Handeling Blank Dates
I have a file that contains a date field. Sometimes this date is blank and other times it's not. In my validation routine, I first check for null then for a valid date. If no date exists I simly write a null field to file. But I'm afraid later on if this field gets loaded into a timedatepicker or another control that requires a valid date, I'm gonna have problems. I know I clould handle it when it loads and not even sent it to the control, but I was wanting some feedback first.
So whats the proper way to write a blank date?
Last edited by rrjii2000; 07-06-2010 at 06:35 PM.
Hi rrjii... it has been a while.
And once again, that is one of those clear questions that have real meaning and importance, so I am always glad to try to help you.
There are different ways to handle this, depending on what you define as a "Null field". The meaning is quite clear in a database, and the framework has built-in features to help you deal with a database Null (the IsDBNull function, the Nullable type).
But in a file, you are the one defining what is Null or not.
The best that I now is never to use Nulls, either as empty values in a file (or as a Null value in a database either). Nulls were a handy way to save space when we had only 350Kb diskettes and 64Mb of memory (and even less, I have worked with computers that had only 2Kb of memory; anybody remembers the Timex Sinclair?). With the systems we have nowadays, although we still need to be careful about memory and disk use, this is less of a consideration. And Nulls are a pain in the "what you know" to deal with.
What is the best way to deal with a pain?
Not having it in the first place.
Personnally, I almost never use nulls in anything I do. I would rather use a dummy value that I treat as a Null. Sure there are cases where this is not convenient and nulls are the only way to go, such as having a field that store photos of products in the inventory. A Null then beats a dummy photo for a product for which we have no photo available.
But for most of the usual types of fields, it is easy to find dummy values, that can be easily identified as dummy. Here are a few examples:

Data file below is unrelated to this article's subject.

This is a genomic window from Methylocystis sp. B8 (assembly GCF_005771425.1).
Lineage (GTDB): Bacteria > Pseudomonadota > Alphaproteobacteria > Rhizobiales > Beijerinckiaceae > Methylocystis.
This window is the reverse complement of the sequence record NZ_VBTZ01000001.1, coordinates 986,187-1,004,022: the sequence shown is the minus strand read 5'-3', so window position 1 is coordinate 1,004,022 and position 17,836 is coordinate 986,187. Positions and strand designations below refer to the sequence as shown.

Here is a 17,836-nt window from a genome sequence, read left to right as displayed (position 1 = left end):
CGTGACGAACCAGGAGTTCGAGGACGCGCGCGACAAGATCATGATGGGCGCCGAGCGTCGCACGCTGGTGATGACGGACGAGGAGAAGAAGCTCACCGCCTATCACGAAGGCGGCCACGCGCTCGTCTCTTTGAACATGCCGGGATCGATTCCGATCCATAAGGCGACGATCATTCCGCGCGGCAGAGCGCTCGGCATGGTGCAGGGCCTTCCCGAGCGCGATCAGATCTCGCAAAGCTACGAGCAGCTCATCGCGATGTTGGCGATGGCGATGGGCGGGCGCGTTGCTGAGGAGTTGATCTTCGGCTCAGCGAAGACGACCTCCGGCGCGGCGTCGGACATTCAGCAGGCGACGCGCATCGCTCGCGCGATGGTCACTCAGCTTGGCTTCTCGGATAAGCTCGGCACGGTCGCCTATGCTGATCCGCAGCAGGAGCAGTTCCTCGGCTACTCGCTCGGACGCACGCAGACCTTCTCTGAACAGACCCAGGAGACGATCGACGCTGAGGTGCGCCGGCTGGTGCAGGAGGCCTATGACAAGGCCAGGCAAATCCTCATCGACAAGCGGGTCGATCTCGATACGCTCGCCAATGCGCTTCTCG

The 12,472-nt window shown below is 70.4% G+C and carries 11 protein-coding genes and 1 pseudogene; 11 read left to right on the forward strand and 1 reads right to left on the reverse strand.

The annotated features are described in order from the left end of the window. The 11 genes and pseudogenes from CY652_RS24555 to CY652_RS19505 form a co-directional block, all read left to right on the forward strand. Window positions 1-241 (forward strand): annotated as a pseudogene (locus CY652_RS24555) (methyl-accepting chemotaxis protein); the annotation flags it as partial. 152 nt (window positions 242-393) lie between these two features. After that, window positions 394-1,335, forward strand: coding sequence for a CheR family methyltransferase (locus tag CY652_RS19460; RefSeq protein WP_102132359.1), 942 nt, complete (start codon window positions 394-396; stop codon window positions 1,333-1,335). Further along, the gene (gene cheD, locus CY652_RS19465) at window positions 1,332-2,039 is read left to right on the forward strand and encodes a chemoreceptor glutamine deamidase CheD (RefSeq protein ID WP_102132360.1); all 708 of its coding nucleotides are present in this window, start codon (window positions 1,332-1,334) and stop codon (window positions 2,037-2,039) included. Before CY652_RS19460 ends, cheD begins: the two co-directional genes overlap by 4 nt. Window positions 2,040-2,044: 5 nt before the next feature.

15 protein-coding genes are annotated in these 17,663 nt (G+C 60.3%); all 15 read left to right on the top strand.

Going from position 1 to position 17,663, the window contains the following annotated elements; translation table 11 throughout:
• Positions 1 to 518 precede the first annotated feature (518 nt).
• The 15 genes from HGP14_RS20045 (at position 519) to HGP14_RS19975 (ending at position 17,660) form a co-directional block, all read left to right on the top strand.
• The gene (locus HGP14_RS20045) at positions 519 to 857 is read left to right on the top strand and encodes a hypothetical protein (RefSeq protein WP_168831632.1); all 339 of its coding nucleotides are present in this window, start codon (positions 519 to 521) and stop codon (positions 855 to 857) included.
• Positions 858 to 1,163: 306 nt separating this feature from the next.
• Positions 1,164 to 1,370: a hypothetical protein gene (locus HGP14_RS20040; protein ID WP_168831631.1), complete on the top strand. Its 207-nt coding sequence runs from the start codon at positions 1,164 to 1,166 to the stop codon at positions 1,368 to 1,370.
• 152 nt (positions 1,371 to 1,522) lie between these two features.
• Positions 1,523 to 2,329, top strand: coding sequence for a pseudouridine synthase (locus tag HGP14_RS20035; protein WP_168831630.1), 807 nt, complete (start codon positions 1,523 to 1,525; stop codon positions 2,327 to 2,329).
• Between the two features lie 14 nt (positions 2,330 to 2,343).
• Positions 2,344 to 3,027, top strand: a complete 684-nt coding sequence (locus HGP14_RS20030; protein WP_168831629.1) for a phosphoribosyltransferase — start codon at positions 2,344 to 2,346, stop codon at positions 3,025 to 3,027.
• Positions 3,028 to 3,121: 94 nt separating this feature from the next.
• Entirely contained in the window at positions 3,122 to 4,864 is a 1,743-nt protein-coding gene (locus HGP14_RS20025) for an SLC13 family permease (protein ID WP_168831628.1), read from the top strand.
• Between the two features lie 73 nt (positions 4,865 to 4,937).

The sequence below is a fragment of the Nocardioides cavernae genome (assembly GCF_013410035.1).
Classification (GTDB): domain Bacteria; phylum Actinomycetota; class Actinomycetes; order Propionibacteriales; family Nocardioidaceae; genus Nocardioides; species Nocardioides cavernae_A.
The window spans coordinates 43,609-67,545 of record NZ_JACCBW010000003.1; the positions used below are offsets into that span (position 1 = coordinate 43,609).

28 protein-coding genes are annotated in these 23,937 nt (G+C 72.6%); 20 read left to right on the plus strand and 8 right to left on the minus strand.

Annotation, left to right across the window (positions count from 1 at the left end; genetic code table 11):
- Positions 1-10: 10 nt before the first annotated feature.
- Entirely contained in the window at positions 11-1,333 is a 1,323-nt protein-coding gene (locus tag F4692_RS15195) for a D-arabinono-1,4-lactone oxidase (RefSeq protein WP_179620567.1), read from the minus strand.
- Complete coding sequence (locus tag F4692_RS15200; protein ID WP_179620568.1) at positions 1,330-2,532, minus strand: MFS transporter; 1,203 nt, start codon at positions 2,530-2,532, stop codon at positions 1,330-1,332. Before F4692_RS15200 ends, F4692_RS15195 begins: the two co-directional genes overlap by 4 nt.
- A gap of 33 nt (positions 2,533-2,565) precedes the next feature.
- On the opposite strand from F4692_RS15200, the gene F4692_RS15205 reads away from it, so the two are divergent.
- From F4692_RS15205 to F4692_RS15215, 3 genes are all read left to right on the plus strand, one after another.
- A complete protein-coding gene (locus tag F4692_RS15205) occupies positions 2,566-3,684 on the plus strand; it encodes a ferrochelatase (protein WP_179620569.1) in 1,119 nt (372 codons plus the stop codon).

- #01-01-1800# or #01-01-3000# for dates
- -1 for a number when negative values makes no sense, such as a Quantity Ordered field
- "<Undefined>" for Strings
When I write to the file or the database, I detect empty values and simply write those personal null values instead. After reading back the values, I check for those and treat them as if they were Nulls in my operations.
If you are careful enough, you will detect 3000-01-01 before putting it in a DateTimePicker and do whathever you want.
But if you forget to check for that value and send it in anyway, the DateTimePicker or other control won't choke. It will surely display a strange date, but the application won't drop dead on your user.
So to be short, "What is the best way to write a blank date?". Don't. Replace it with a dummy.
And this holds True for most types of values, not only for dates.
as always, thanks for your help.
Last Post: 02-20-2010, 04:17 AM
By Neil Martin in forum VB Classic
Last Post: 08-15-2002, 06:09 PM
By Neil Martin in forum VB Classic
Last Post: 08-15-2002, 12:16 PM
Last Post: 12-19-2001, 12:50 AM
By Jaikumar Sharma in forum VB Classic
Last Post: 04-01-2000, 12:58 AM
Top DevX Stories
Easy Web Services with SQL Server 2005 HTTP Endpoints
JavaOne 2005: Java Platform Roadmap Focuses on Ease of Development, Sun Focuses on the "Free" in F.O.S.S.
Wed Yourself to UML with the Power of Associations
Microsoft to Add AJAX Capabilities to ASP.NET
IBM's Cloudscape Versus MySQL